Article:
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Rico LeBlond, the man charged in the murder of transgender woman Zella Ziona, was convicted of first-degree murder Tuesday.

The jury convicted LeBlond, 22, guilty on one count of first-degree murder for the 2015 murder of Ziona.

“Today’s conviction of Rico LeBlond on First Degree Murder is justice attained for Deandre Smith, a young man living as Zella Ziona,” said State’s Attorney for Montgomery County John McCarthy. “This was a cold blooded execution of a person he knew since grade-school.” According to police, Ziona’s gender identity may have played a role in her murder.

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MS-13 gang member sentenced for crimes

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Edwin E. Reyes-Martinez, a member of the notorious Central American gang MS-13, was sentenced June 27 to 34 years in prison for second-degree murder and accessory to two other murders.

According to police records, Reyes-Martinez, 19, was the lookout for the murder of Marvin Vargas-Osorio whom MS-13 game members stabbed to death. According Ramon Korionoff, a spokesman for the State’s Attorney for Montgomery County, Reyes-Martinez was convicted of second-degree murder for the murder of Vargas-Osorio.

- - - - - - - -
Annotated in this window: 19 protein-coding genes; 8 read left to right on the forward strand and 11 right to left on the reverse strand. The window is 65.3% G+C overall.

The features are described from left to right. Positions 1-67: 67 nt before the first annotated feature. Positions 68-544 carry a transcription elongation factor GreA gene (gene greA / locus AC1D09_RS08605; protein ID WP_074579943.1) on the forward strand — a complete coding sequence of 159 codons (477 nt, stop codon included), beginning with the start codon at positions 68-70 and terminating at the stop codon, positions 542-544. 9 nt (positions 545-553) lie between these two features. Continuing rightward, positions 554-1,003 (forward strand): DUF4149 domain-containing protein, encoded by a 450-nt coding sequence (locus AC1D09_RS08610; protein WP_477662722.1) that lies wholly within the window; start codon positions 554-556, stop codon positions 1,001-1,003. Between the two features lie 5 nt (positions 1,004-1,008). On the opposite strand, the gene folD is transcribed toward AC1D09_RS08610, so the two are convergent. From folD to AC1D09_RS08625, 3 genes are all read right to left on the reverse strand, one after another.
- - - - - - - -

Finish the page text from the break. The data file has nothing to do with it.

“Thirty-four years in prison will give Mr. Reyes-Martinez a long time to think about what he has done. If you play any role in violence like these two murders, you will be apprehended, you will be prosecuted and you will do real jail time,” said State’s Attorney for Montgomery County John McCarthy.

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Sen. Cardin talks issues with Montgomery County Council

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ben cardinSen. Ben Cardin   COURTESY PHOTO  

ROCKVILLE – Montgomery County Council members talked with Sen. Ben Cardin (D) about several local issues such as Metro, immigration and policing at a lunch meeting in Rockville on Monday.

The day before, President Barack Obama and former President George W. Bush spoke at a memorial service for five Dallas police officers that were killed by a gunman last week. Cardin said there is a sense of bipartisan unity in the Senate.

“I have talked to my colleagues on both sides of the aisle and you know it is a general sense of just frustration and anger when you see these type of episodes occur too frequently in the United States and around the world,” Cardin said. “So yes, I think there is a real belief that we are better than this and that there needs to be a way to keep our community safe. We need better relationships between community and law enforcement.”